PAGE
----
Tuesday, November 29, 2005

Dec. 7 issue City Life's last

From the NUJ...

Guardian Media have announced that City Life - Manchester’s entertainment and listing magazine - will publish for the last time on December 7. Thirteen journalists’ and designers’ jobs will go.

The magazine started as a workers’ co-operative in 1983 and was bought by Guardian Media in 1989. The company says that over the last four years it has lost around £1,000 per week. Last year Guardian Media regional made more than £30 million.

"We have to face up to the fact that we are in the advertising business, not the newspaper publishing business, and we have been for the past 20 year."
- Mark Dodson, new chief executive of Guardian Media Regional, at the meeting where he announced 48 job cuts and the closure of City Life.

Wow. One minute you have a magazine, the next you don't. Life's a bitch, eh?

Saturday, November 26, 2005

It’s Manchester. Read it. Live it .... Sod it.

I was first tipped off to City Life’s troubles with this email from the NUJ about a week ago (see below post.) I asked around and got the full story. Apparently the suits down at GMG HQ in London had been labouring away, blissfully ignorant of the fact that they owned a magazine in Manchester. But some astute employee finally followed the trail of haemorrhaging cash north to Deansgate. They acted fast – we hear that this next week’s issue may be the last.

Now, The Manchizzle knows some perfectly lovely people who work at Shitty Life, and the thought that these dear folks may soon be out of work is sad indeed. But one has to marvel at the kind of incompetence that could cause a relatively healthy listings magazine to lose readers, advertisers and money, dwindling to a shallow shadow of it’s former self, in a town where it had no competition. That’s right, a virtual monopoly on the listings mag game. Mancunians want a listings magazine. For fuck’s sake, we need to know what’s going on. But most of us had stopped buying City Life, confused or infuriated by the twice-monthly design changes, the schizophrenic editorial direction, the flabby, disengaged writing and rampant advertorials.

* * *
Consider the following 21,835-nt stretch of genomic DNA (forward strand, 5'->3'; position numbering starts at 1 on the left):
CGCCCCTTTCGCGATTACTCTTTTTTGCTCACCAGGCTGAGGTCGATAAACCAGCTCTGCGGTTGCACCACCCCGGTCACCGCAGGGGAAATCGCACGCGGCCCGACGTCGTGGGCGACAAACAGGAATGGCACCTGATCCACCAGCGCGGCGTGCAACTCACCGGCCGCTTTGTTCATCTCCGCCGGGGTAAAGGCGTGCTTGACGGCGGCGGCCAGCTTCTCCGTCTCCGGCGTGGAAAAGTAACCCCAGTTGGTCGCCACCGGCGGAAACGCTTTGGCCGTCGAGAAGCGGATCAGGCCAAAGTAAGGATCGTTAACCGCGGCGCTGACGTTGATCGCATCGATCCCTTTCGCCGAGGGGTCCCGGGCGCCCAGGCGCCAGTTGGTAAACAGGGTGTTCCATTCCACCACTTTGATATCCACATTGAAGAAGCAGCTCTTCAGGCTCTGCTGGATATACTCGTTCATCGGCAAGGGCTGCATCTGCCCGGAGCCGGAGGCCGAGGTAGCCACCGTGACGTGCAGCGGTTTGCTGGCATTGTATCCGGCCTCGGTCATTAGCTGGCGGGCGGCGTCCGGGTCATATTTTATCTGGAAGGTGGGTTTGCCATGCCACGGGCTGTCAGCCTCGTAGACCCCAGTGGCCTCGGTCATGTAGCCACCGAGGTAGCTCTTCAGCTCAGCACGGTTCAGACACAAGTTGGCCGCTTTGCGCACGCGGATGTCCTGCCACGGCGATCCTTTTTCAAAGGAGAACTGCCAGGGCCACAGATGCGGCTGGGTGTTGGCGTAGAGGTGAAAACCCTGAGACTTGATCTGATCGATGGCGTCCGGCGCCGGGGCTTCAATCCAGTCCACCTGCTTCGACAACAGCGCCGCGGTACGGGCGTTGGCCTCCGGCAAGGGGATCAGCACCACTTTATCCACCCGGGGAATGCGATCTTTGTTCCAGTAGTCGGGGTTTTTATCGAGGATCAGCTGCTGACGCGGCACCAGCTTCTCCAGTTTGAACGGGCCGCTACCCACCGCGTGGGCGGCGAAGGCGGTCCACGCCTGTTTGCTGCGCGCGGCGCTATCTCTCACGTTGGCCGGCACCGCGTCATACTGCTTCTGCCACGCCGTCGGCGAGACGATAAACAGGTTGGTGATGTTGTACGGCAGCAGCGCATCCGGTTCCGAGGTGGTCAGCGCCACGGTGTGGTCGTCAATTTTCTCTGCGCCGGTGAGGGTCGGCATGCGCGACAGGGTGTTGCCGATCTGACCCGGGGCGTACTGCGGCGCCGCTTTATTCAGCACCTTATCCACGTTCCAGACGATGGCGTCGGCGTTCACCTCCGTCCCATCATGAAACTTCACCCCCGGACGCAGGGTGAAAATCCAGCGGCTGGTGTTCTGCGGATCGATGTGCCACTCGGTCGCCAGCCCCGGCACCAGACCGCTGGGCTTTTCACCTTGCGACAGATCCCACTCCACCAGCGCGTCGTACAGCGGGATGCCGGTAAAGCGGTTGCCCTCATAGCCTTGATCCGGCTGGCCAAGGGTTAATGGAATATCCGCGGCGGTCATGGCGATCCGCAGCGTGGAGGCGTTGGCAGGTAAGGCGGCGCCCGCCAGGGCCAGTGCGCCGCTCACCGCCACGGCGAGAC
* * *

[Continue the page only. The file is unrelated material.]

The only people left reading city life these days are a flock of 40-something women in Cheshire, the sort who talk too loud and drink too much, buy their pointy stilettos at the Trafford Centre and think true happiness is being on the list at Panacea. A few sad older blokes who think that Manchester’s music scene has been pure rubbish since the heyday of ________( insert choice here, e.g. The Hacienda, Simply Red, The Manic Street Preachers….) And the self-styled “cultural insiders” of Manc, those ego ridden men-in-the-arts, who will now no longer have a willing shill for all of their pet projects.

The magazine is going down because it fell out of touch with the people who made it possible in the first place – Mancs young and old who are creative, funny, self-deprecating, honest, independent, skint, innovative and up for it. Who are hungry for real life, and aren’t interested in reading thinly disguised ad-copy about facial treatments at luxury spas, or the life story of some idiotic quasi-celeb.

It’s sad every time a magazine dies in this day of media conglomeration. But we can console ourselves with the happy realization that we will never have to read another column by Tony Wilson.


From: NUJManchester Mailed-By: nuj.org.uk

Date: Nov 22, 2005 8:26 AM
Subject: Please save Manchester magazine from closure

City Life - a Manchester entertainment magazine that started life as a workers' co-operative - is in danger of being closed by Guardian Media.

A two-week review of the title's future is underway and the newspaper's staff - many of whom are members of the Nationaul Union of Journalists - are under threat of redundancy.

Please email protests to the chief executive of Guardian Media Regional on mark.dodson@men-news.co.uk - ask this apparantly liberal company to make every effort to save the magazine and the jobs of its workers.

Point out that as much of Manchester's economy is based on the leisure industry it takes particularly bad management to ruin the city's premier listings and entertainment magazine. It is unfair if the journalists - who only earn around £16,000pa - take the blame for this failure.

City Life is such a part of Manchester culture that it was mentioned on last night's Coronation Street!
If you read the Guardian or any of GMG's other products please point out that you expect this company, in particular, to treat its staff and readers with respect.

Please act quickly.
Please copy any protests and send messages of support to to nujmanchester@nuj.org.uk
Please pass this message on to anyone else who will be interested.
Many thanks
Miles Barter
NUJ regional organiser